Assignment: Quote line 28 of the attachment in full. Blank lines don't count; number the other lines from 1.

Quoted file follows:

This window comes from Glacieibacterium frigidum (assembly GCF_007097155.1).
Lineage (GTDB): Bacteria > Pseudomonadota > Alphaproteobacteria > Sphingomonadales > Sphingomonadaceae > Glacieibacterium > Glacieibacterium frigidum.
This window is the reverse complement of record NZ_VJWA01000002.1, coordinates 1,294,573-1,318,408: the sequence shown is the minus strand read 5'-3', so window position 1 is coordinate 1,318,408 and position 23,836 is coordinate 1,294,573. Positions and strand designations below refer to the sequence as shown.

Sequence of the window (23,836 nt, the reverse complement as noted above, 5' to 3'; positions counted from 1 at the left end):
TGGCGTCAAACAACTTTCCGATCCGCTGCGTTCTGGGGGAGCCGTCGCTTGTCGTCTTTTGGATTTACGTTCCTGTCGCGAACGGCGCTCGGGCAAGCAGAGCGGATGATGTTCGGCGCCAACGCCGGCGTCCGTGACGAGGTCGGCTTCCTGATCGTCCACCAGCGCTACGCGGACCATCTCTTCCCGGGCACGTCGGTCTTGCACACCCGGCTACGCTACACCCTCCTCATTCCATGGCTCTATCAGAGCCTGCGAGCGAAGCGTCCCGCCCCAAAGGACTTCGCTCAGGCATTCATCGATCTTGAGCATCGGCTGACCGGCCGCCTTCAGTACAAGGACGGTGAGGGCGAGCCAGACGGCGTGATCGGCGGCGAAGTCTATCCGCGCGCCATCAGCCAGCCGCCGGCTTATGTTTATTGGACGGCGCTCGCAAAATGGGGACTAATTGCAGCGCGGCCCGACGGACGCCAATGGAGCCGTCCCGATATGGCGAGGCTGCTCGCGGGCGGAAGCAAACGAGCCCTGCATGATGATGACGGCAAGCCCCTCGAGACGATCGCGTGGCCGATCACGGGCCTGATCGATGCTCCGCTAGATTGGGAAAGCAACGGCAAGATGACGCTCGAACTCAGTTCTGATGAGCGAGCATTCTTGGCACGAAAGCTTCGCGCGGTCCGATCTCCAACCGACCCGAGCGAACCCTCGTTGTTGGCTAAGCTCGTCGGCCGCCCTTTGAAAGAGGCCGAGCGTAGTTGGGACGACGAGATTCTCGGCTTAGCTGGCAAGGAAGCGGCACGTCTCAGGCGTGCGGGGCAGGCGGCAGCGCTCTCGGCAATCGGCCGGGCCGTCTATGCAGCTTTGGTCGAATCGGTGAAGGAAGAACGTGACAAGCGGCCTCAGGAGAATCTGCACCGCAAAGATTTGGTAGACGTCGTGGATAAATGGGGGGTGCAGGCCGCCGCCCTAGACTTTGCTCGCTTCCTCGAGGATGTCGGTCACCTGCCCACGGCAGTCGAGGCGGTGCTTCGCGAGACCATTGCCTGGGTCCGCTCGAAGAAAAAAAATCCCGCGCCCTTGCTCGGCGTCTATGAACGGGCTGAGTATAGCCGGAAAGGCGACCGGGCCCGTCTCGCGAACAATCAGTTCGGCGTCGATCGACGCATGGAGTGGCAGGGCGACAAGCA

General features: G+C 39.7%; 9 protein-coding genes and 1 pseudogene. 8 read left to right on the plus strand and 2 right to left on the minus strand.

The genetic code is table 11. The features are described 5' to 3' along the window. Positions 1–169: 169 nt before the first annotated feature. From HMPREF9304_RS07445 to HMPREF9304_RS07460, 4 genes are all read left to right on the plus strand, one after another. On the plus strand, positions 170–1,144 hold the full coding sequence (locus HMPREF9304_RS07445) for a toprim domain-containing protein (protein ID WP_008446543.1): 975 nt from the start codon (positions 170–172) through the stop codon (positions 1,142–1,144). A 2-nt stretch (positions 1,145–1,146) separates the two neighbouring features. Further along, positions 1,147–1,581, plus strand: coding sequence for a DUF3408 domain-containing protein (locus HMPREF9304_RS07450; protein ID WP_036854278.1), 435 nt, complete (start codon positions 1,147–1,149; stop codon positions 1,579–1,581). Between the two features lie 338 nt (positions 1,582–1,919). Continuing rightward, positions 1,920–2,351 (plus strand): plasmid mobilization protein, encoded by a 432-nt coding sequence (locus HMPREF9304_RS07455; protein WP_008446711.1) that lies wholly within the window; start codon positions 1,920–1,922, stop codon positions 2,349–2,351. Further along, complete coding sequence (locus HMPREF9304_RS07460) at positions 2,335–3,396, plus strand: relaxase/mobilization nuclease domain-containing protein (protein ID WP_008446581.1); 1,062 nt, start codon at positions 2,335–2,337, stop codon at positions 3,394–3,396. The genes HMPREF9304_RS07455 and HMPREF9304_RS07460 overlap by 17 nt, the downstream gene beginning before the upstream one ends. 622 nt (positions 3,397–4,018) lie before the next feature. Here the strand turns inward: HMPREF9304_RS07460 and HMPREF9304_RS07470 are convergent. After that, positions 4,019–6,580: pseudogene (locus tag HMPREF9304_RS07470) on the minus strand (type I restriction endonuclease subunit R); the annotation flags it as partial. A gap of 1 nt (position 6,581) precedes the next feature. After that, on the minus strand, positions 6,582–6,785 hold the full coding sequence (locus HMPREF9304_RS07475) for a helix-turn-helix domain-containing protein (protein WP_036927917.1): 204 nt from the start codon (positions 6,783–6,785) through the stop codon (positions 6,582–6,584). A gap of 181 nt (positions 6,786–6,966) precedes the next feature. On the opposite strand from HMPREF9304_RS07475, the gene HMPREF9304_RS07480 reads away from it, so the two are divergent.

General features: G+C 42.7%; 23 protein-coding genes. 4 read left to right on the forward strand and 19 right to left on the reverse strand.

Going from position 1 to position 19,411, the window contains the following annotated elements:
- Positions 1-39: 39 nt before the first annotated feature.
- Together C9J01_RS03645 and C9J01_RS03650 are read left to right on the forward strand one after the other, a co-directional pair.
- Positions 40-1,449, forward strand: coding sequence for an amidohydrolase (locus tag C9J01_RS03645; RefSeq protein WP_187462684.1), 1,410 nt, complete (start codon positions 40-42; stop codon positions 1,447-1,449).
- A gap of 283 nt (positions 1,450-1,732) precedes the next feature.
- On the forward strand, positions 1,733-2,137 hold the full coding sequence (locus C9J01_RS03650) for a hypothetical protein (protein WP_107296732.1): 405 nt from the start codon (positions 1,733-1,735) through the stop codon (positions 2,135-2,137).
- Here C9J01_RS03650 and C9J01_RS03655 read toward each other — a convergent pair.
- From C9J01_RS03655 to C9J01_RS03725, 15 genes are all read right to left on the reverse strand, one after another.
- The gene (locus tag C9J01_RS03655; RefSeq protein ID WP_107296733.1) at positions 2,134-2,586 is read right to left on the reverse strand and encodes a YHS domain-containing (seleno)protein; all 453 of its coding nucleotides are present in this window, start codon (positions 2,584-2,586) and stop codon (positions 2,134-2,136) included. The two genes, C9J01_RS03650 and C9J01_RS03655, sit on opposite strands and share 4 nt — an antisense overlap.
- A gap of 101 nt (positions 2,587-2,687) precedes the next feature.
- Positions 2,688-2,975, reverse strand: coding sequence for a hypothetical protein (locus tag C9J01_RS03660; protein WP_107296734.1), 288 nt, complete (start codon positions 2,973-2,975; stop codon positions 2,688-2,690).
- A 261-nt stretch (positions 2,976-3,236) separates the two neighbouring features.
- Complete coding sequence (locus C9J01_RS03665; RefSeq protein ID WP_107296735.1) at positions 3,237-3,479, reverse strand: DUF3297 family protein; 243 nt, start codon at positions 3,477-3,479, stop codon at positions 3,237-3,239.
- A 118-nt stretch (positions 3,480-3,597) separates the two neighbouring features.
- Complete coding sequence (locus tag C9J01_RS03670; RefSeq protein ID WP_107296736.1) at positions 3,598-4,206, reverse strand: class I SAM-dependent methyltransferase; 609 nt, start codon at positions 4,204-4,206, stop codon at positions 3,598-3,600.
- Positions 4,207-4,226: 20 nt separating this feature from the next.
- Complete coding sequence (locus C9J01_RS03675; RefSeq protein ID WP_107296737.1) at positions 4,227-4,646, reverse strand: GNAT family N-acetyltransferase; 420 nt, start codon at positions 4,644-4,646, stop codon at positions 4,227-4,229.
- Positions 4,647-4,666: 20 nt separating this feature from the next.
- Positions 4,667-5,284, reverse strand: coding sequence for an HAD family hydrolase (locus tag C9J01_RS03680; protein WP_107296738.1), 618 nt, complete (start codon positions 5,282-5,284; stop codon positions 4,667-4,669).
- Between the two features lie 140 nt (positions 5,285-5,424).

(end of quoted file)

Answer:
- Between the two features lie 140 nt (positions 5,285-5,424).